Britten in Cincinnati
“Hurd displayed a nice lyric sound.”
American Record Guide
Praise for Barber in Buffalo
"Barber’s song for “medium voice” and string quartet featured a fine performance from baritone Alexander Hurd."
The Buffalo News
Raves for Britten in Cincinnati
“Let the dreadful engines” was sung with a pealing voice by Hurd, who ended with a delightful misogynistic tirade.
Music in Cincinnati
Musto Disc Recommended by Buffalo's ArtVoice
Baritone Alexander Hurd is best known for his carefully designed, thoughtfully nuanced programs of German lieder. His latest CD, Shadow of the Blues (Centaur), features songs by the contemporary American composer John Musto. Though best known for his work as an opera composer—a CD of Volpone was a Grammy award nominee this year—Musto’s extensive songbook ranges from the quiet intensity of the title group of songs, based on poems by Langston Hughes, to the risqué sensibilities of San Jose Symphony Reception, based on a poem by Lawrence Ferlinghetti. The subtlety changing vocal styles of Musto are well-served by the lyrical baritone voice of Hurd, a faculty member at UB.

Performers Revel in Premiere of Tyberg Songs
April, 2010 Review of Tyberg's Heine Liederzyklus.
"Both Hurd and Arnold threw themselves wholeheartedly into the spirit of Heine’s texts, singing with spontaneous response to turns in the text, plus nicely centered projection and control that responded instantly to the need for quick dramatic flair or sudden retreat into hushed confidentiality."
The Buffalo News
Buffalo Chamber Players
“The Respighi song [Il Tramonto] is a really good thing to hear, especially when delivered as skillfully as it was by baritone Alexander Hurd.”
The Buffalo News, May 29, 2008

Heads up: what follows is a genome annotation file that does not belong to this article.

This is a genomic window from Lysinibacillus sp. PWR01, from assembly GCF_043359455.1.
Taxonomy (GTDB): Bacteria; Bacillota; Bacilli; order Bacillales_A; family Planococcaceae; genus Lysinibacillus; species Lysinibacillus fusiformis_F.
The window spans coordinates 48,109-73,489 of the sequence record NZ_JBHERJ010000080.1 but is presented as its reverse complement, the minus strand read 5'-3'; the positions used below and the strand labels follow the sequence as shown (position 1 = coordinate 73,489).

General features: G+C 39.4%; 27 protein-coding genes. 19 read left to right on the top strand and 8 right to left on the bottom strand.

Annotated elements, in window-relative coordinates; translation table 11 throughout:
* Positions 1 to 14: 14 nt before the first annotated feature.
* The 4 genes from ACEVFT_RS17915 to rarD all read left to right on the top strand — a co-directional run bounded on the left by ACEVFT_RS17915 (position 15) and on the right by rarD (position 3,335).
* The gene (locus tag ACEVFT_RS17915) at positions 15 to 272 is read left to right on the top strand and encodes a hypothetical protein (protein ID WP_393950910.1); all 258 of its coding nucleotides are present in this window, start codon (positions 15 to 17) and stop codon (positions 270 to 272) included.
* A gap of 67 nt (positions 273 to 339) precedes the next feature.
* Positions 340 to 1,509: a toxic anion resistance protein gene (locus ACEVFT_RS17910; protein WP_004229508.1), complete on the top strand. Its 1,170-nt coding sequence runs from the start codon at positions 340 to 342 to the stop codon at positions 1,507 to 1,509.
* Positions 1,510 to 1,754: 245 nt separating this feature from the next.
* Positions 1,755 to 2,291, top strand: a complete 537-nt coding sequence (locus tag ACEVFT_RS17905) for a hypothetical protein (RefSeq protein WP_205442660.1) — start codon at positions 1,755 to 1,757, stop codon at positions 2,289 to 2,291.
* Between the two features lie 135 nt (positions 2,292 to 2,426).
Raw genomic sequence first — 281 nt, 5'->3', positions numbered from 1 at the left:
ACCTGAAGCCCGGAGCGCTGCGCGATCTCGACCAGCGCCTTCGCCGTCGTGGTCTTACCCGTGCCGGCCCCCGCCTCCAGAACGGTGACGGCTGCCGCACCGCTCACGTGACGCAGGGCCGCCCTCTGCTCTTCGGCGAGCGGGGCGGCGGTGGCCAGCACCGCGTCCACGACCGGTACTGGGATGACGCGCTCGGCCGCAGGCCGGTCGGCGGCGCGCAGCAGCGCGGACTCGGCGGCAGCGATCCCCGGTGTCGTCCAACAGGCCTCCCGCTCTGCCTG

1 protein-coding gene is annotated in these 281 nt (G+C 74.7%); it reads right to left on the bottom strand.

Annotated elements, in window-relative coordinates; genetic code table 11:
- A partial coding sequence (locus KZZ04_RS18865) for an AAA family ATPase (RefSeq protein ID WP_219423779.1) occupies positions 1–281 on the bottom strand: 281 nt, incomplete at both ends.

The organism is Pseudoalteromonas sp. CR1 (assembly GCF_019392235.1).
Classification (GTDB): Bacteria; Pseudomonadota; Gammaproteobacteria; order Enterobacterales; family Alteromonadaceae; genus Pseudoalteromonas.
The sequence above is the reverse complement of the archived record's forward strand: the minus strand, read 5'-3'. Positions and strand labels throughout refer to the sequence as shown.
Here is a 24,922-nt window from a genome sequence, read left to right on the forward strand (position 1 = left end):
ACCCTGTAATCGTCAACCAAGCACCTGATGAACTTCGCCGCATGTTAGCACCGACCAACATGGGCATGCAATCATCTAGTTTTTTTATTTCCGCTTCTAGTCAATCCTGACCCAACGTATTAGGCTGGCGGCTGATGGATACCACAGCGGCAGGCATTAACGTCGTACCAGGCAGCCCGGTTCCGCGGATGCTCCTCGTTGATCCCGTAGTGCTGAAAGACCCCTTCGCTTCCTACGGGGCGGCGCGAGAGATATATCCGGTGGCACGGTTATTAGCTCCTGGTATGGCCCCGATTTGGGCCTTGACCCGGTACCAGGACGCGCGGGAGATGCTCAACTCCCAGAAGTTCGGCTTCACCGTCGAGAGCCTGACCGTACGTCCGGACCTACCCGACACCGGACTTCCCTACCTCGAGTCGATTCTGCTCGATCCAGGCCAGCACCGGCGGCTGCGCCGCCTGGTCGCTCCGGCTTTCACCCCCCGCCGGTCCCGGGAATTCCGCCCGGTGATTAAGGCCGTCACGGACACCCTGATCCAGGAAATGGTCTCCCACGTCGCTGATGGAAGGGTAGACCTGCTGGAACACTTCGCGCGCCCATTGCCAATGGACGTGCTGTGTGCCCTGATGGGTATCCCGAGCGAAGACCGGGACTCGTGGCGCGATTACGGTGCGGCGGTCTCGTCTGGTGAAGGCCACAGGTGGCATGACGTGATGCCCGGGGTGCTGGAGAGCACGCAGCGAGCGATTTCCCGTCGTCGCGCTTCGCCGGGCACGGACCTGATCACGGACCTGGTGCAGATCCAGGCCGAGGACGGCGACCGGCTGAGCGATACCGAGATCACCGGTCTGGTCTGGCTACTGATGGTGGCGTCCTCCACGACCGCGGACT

MusicNow: Ligeti's Nouvelles aventures
“The spell of darker meditations was broken by the late Hungarian-born Gyorgy Ligeti's “Nouvelles aventures” of 1962-65, at once a hilarious celebration and a studied dissection of 1960s musical counterculture. Tony Arnold, Julia Bentley and Alexander Hurd were the superb chanters, shriekers and shouters of nonsense syllables.”
Chicago Sun-Times, April 25, 2007
More Ligeti....
“The phrase 'theater of the absurd' could have been coined for this venerable '60s landmark. Ligeti treats the three voices not as agents of an intelligible text or plot, but as percussion instruments given human form, freed from their accustomed lyrical duties. The assorted yelps, whispers, buzzes and screams were dispatched with calculated abandon by Tony Arnold, Julia Bentley and Alexander Hurd.”
Chicago Tribune, April 25, 2007
Joy In Singing Debut Recital, March 2006
“clearly gifted with intelligence and musicality”
“[He is] a singer who produces a pleasing and focused sound.”
The New York Concert Review, Fall 2006
Philip Glass: Songs of Milarepa
“Hurd did a fine job of singing and acting out the text to Glass's song cycle “Songs of Milarepa,” giving a face to the lyrics.”
The Buffalo News, September 19, 2006
Wolf Spanish Songs
“Stravinsky's austere 1968 orchestral settings of two lieder by Hugo Wolf were sung with shining tone and dramatic conviction by baritone Alexander Hurd.”
Music and Vision, August, 2005
Lieder Recital
“For all 90 minutes of baritone Alexander Hurd's faculty recital in Slee Hall, not a single note was noticeably missed, not a word was forgotten, and not a single unpleasant sound was made. If his teaching skills are anything like his magnificent performing, students here at UB will have much to gain from Hurd.”
The University at Buffalo Spectrum, February 21, 2005

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Ravel: Histoires naturelles
Schubert: Auf dem See, D 543/Op. 92 no 2
Schumann: Lieder (5), Op. 40
Wolf: Mörike Lieder
Eisler: Hollywood Songbook
Dennis: Peaceable Kingdom
Musto: The Old Gray Couple
Musto: River Songs
Musto: Canzonettas
<January 2021>

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